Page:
Vail Valley: More mudslides ahead this spring?
Vail, CO Colorado
EAGLE COUNTY, Colorado ” After heavy snowfall this winter, officials say more landslides like the one Sunday on U.S. Highway 6 could occur in Eagle County this spring.
About a 20-foot-wide section of mud, trees and rocks spilled onto one lane of U.S. Highway 6 Sunday about noon and broke part of a metal wall where crews had been working last week.
About a one-mile stretch of U.S. Highway 6 between Kayak Crossing apartments and the Interstate 70 interchange at Dowd Junction may be closed a “few days,” said Martha Miller, resident engineer for the Colorado Department of Transportation. The fallen mud is supporting the hillside, and crews must make sure a larger slide won’t occur before they clean it up and open the road, she said.
Exits on the interstate in Dowd Junction and in Eagle-Vail are still open.
Higher than average snowfall in Eagle County will increase the chances of more mudslides this spring, said Mark Vessely, geo-technical engineer for the Colorado Department of Transportation.
Soil types and the steep slopes are main factors in whether a landslide could occur, he said.
Some soils are less stable than others when holding large amounts of water, he said.
“Anywhere where we have slopes adjacent to our highways, we have a risk for landslides,” Vessely said. “Where they’re going to happen, there’s no real ways of predicting.”
Lynne Schleper, who owns Treasures Quality Consignments in Eagle-Vail, said business was slow Sunday. The store is usually busy Sundays, so she blames the mudslide.
“My employee called and said it was dead,” Schleper said.
She saw crews working last week around the retaining that was crushed on Highway 6 Sunday, she said.
“Whatever patchwork they did didn’t work,” she said.
Crews noticed that the metal wall had buckled April 2 and had been draining the water that had saturated the hillside and made the soil heavier, transportation officials said.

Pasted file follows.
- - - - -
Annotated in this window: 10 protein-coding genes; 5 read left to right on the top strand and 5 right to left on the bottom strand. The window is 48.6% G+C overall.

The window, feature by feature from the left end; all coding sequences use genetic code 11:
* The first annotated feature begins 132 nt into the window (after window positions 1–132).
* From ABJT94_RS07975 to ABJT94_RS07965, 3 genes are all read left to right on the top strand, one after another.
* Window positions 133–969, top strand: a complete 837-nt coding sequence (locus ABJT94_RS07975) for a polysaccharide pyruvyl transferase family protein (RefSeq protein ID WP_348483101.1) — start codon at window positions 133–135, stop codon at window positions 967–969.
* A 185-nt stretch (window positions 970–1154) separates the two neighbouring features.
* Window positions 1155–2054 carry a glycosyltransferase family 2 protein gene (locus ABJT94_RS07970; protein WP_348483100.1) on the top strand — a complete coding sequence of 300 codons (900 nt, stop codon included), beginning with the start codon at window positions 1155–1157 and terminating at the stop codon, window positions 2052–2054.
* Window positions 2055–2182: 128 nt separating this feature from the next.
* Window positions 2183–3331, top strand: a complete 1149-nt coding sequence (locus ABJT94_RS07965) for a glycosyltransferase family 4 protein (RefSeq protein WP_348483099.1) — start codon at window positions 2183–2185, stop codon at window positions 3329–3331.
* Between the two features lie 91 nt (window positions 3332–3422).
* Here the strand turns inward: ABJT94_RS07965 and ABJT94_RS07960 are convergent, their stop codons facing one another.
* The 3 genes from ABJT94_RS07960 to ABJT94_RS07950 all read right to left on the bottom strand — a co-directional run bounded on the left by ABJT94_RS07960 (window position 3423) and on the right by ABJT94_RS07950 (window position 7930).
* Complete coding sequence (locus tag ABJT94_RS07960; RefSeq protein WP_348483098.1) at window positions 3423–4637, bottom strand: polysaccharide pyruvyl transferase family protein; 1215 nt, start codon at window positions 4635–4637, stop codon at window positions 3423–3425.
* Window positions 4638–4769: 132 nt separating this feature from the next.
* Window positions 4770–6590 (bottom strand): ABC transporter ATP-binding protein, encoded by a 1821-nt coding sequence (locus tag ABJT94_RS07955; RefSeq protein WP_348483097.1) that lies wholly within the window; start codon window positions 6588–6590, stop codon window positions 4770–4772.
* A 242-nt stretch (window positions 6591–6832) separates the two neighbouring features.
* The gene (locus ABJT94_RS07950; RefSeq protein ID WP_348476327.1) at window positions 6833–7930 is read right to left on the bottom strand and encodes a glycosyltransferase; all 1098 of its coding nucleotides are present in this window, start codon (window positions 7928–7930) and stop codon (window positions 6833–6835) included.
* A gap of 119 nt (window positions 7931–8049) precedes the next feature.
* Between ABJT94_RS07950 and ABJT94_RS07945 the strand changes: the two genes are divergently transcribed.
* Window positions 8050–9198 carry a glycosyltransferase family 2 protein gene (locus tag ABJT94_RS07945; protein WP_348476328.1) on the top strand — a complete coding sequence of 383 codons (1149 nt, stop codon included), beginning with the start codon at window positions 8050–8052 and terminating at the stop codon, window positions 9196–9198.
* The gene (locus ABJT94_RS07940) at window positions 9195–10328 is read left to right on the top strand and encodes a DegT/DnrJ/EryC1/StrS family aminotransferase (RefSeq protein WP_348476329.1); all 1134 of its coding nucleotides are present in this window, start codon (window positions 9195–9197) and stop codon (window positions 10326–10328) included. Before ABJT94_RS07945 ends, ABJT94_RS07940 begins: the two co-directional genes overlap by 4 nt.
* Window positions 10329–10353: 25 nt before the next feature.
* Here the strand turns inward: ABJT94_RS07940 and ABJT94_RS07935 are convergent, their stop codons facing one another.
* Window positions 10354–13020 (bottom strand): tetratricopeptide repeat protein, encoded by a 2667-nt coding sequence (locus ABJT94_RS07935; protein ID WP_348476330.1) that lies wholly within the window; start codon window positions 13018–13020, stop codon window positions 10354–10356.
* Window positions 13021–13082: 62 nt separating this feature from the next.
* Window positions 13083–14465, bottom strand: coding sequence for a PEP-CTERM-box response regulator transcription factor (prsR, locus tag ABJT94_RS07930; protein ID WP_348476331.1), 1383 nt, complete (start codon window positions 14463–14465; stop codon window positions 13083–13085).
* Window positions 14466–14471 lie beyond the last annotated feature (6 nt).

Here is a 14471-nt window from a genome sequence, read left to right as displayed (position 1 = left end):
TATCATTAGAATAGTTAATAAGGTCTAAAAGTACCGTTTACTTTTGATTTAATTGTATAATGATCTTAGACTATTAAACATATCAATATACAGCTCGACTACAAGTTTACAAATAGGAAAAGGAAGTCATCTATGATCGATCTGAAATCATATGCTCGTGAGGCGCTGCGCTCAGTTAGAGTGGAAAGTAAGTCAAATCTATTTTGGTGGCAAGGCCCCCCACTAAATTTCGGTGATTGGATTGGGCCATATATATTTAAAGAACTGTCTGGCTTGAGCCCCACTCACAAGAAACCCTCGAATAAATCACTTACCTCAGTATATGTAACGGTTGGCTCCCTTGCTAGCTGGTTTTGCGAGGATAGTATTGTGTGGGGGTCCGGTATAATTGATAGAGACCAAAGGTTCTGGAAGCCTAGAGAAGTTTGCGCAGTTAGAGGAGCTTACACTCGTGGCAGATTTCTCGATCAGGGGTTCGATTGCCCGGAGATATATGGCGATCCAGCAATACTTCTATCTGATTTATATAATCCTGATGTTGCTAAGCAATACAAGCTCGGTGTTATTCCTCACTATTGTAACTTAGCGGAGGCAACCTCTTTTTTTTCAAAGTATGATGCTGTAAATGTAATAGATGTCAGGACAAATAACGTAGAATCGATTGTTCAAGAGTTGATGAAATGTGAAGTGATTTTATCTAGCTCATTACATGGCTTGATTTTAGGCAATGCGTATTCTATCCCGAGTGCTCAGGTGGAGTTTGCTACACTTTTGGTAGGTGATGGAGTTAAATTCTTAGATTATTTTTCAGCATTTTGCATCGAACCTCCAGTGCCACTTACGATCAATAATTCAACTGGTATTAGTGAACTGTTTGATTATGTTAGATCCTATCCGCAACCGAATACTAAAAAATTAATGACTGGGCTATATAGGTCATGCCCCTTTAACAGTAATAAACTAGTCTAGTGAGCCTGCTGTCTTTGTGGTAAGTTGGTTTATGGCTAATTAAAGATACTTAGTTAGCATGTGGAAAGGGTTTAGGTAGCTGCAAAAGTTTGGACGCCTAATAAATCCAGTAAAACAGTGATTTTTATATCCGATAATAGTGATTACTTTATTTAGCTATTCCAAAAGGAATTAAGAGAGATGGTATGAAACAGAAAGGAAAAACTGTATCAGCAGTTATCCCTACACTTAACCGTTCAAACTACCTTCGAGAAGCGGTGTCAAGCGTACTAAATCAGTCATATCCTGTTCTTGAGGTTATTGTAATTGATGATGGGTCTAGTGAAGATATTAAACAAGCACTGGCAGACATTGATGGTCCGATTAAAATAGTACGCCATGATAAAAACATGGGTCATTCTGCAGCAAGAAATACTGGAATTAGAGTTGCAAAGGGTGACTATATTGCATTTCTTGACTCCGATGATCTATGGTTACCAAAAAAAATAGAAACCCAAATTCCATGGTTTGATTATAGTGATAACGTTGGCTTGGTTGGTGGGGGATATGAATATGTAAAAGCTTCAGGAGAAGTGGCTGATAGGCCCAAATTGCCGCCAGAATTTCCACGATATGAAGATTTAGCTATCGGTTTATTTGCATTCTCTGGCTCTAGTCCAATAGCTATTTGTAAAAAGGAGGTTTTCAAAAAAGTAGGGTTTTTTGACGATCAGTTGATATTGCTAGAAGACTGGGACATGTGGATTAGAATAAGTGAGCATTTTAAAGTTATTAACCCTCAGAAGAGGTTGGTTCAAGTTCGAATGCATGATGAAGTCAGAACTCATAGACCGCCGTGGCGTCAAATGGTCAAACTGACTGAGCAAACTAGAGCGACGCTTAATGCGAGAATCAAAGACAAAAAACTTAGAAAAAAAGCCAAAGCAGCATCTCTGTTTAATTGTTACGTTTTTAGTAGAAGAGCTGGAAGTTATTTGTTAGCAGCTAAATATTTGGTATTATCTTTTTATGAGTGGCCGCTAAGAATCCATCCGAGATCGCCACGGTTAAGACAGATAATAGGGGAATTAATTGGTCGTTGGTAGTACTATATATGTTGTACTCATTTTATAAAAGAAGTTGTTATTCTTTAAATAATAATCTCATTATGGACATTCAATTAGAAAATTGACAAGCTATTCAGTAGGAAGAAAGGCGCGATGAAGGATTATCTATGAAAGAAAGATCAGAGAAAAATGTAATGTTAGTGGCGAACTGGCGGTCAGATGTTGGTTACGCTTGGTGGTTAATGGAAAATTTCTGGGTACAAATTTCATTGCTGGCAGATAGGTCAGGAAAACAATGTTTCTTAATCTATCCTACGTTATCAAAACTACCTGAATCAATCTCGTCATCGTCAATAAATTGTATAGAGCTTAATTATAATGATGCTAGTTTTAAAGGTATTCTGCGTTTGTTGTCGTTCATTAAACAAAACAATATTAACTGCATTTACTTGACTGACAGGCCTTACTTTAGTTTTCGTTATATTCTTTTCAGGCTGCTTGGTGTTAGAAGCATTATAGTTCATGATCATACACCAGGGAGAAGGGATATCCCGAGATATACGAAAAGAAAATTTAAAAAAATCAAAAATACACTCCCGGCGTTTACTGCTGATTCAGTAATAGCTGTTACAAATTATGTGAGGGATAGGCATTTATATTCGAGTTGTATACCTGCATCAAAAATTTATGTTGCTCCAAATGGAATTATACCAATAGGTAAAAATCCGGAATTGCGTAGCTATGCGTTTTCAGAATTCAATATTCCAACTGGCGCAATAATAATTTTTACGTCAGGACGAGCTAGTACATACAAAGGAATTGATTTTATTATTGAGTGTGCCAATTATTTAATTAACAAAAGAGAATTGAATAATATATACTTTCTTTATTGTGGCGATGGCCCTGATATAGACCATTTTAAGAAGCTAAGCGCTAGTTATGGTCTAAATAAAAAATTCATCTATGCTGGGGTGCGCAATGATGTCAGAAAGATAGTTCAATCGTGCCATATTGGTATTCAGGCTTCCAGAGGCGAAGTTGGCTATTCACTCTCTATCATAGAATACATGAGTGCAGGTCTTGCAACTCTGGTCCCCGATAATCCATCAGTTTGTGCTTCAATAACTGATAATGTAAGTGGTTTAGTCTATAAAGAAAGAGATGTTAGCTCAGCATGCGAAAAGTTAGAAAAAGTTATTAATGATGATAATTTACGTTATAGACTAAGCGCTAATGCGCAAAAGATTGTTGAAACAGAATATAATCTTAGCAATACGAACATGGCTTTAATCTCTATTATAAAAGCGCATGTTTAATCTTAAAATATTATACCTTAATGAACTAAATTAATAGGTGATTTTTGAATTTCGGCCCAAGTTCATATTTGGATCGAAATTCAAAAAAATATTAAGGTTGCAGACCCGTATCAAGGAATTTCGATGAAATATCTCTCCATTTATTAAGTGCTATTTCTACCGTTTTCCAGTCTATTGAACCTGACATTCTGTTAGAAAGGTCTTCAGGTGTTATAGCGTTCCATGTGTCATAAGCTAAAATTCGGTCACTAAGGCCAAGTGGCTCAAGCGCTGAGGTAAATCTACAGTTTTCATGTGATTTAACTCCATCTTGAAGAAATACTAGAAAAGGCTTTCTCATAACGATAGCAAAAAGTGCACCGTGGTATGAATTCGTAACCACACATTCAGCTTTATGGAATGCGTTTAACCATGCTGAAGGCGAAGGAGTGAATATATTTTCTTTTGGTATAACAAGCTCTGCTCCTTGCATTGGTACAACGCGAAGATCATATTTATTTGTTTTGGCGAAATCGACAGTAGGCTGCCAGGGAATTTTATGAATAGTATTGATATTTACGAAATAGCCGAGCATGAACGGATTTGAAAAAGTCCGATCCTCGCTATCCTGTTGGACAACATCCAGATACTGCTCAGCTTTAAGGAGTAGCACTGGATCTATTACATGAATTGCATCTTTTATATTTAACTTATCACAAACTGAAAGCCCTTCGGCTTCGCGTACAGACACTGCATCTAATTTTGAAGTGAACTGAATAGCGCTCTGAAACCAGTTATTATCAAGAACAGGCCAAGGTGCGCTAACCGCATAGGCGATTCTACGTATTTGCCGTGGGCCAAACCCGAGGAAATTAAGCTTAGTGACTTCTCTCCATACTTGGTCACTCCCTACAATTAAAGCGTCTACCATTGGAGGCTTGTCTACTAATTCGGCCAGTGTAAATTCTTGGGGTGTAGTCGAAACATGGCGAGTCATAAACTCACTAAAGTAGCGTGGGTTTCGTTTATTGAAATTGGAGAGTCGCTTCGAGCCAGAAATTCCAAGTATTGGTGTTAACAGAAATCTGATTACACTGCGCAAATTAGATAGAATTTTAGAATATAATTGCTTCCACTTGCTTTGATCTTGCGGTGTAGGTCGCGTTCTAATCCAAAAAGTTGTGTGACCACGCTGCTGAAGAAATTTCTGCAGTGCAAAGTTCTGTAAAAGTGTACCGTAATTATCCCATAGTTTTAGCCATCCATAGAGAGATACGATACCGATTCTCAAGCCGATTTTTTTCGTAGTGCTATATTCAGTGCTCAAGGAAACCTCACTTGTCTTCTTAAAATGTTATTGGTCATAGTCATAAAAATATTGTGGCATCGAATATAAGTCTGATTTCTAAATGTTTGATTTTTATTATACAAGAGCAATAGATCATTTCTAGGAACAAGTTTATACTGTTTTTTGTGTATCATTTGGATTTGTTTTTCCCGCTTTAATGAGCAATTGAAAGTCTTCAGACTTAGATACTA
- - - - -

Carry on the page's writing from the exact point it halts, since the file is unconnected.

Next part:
No one was injured in Sunday’s slide, Miller said.
“We knew we needed to respond and we were making efforts,” she said.
“Geologic conditions are hard to predict,” she said.
Sunday’s mudslide was “nothing,” said Audrey Gilden, who visits the Vail Valley sometimes.
“It’s just a dribble of stuff on the road,” she said.
But larger mudslides have closed interstate 70 in the past.
After a heavy downpour in July, a mudslide closed almost a football-field length of the west lanes of the interstate for several hours and trapped two cars. No one was injured.
Ollie Holdstock, who has lived the Vail Valley around 25 years, said he has seen landslides happen most often here when a lot of snow melts quickly.
“It’s going to be radical this year, I think,” Holdstock said.
The biggest one he has seen in the past was near Booth Falls in Vail, where one about a hundred yards wide and hundreds of yards long slid around 1985, he said.
“It was massive,” he said.
Usually spring is “rockfall season,” but more rocks could fall on roads if the Vail Valley has consistently warm temperatures, hastening runoff from a large amount of melting snow, said Ty Ortiz, rockfall specialist for the Colorado Department of Transportation.
Water from melting snow and rain runs through hills, eroding gravel and clay that keep large boulders in place, he said. Spring freezing and thawing also expands and contracts rocks and soil, leading to more falling rocks, he said.
Tanya Vaca always sees rocks on U.S. Highway 24 when she drives east into Minturn, she said. A large boulder sat in the right lane Sunday, she said.
“That stretch right there in Minturn is dangerous,” she said.
A “Volkswagen-sized” boulder once rolled through the wall of woman’s Vail home and into her bed in the mid-1990s, said Monte Park, of Eagle-Vail.
“She was staying at her boyfriend’s,” he said. “Luckily she wasn’t there.”
Staff Writer Steve Lynn can be reached at 748-2931 or firstname.lastname@example.org.
Support Local Journalism
Start a dialogue, stay on topic and be civil.
If you don't follow the rules, your comment may be deleted.
User Legend: Moderator Trusted User
Case numbers for COVID-19 are rising in Eagle County, and just about everywhere else. To save the new ski season, Vail officials are taking new measures to slow the spread, limiting virtually all gatherings to…